This confirmed, according to the government, "that we would only obtain the level of service customers expect by providing a primarily online service, in addition to making a single organisation responsible for both the assessment and payment of [higher education] students' grants and loans".
The announcement of the new system, in 2006, now has an ironic ring:
"Student Finance Delivery is Transforming," it was headlined.
"Student Finance England is the new one stop shop for anyone who wants to know more about what help is on offer to students wanting to take a higher education course. It's the definitive, official source of information on student finance."
The then higher education minister, Bill Rammell, said: "As well as clearer information, faster decisions, timely payments and accurate repayments, the transformed service intends to provide taxpayers with better value for money by generating savings from delivery processes to be spent on other priorities."
That sounds like cuts?
Minutes of the Student Loans Company's board meeting in January show finance director Les Campbell as saying discussions about budgets were ongoing with the department then responsible for higher education in England, Dius.
They add: "At this stage, there was a significant gap between what the Company believed it required and what Dius could provide."
Mr Campbell reportedly said that in spite of efforts to reduce costs, "it was unlikely that the savings gained would close the funding gap and therefore, service standard levels may eventually be affected".
The warning seemed to be heeded, however, and the government has provided an extra £4.1m to the SLC for 2009-10 to support the system.
It will have known that it needed extra resources because minutes of its board meeting in November 2008 show huge numbers of phone calls were being abandoned: more than a quarter of a million during the previous three months - which was before it took over responsibility for all new applications.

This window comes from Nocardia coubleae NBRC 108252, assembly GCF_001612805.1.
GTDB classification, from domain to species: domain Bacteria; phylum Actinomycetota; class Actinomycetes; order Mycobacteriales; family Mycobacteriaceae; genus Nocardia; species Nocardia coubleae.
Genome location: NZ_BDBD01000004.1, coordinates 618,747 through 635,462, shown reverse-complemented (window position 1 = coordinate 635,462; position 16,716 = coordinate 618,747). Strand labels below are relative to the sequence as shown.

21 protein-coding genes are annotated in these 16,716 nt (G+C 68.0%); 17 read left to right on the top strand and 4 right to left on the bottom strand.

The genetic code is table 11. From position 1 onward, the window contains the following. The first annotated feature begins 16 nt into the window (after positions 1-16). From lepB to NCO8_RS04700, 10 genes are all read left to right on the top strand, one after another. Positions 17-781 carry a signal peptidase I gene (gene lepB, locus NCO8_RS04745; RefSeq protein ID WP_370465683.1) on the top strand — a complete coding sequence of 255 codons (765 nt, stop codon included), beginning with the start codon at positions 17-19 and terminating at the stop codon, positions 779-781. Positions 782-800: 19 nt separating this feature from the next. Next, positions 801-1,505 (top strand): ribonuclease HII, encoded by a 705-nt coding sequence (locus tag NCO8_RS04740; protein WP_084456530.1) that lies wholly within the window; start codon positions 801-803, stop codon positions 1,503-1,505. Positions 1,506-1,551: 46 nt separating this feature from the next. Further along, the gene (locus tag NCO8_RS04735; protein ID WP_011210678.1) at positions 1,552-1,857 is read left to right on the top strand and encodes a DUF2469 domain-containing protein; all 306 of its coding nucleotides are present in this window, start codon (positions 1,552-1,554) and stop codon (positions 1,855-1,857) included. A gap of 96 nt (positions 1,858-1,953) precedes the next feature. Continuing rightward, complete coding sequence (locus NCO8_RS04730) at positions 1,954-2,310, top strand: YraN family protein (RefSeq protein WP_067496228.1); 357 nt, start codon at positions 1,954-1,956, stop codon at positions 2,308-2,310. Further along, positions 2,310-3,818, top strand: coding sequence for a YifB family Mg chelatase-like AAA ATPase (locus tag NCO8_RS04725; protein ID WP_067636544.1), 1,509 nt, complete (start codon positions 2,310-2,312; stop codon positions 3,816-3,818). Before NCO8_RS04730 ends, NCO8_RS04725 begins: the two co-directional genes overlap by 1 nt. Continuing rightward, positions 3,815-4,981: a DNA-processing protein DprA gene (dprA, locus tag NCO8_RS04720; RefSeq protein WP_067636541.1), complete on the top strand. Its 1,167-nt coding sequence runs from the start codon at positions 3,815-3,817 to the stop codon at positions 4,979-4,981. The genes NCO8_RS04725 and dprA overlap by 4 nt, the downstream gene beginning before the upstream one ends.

This comment received by the BBC is typical of people's intense frustration: "I must have tried to call Finance England over 100 times in the last week but unable to get through - only the same message over and over again 'high number of calls... call back later... visit our website'.
"We are not stupid! If the website could answer our queries, we wouldn't be wasting our precious time and energy trying to get through to an advisor."
Did Dius miscalculate student numbers?
Two things happened a year ago. One was that a planned expansion of student numbers in England this year of 15,000 was cut to 10,000.
The other was that grants students would get were cut by altering the means testing family income bands. This in turn delayed the launch of Student Finance England and the opening of student finance applications for 2009-10.
The underlying reason for these was that the financial support available had been increased in 2008 - but more people had qualified for it than had been expected.
The then universities secretary, John Denham, told a committee of MPs his department had expected a third of students to qualify for the full grant - but 40% had.
The result had been a £200m funding shortfall.
But this summer there was an outcry when applications for university places soared - fuelled by the lack of alternatives in a recession - and news headlines predicted tens of thousands of prospective students would be left out.
So late in July Prime Minister Gordon Brown announced there would be 10,000 more university places in England this autumn (mainly in maths, science, technology and engineering subjects).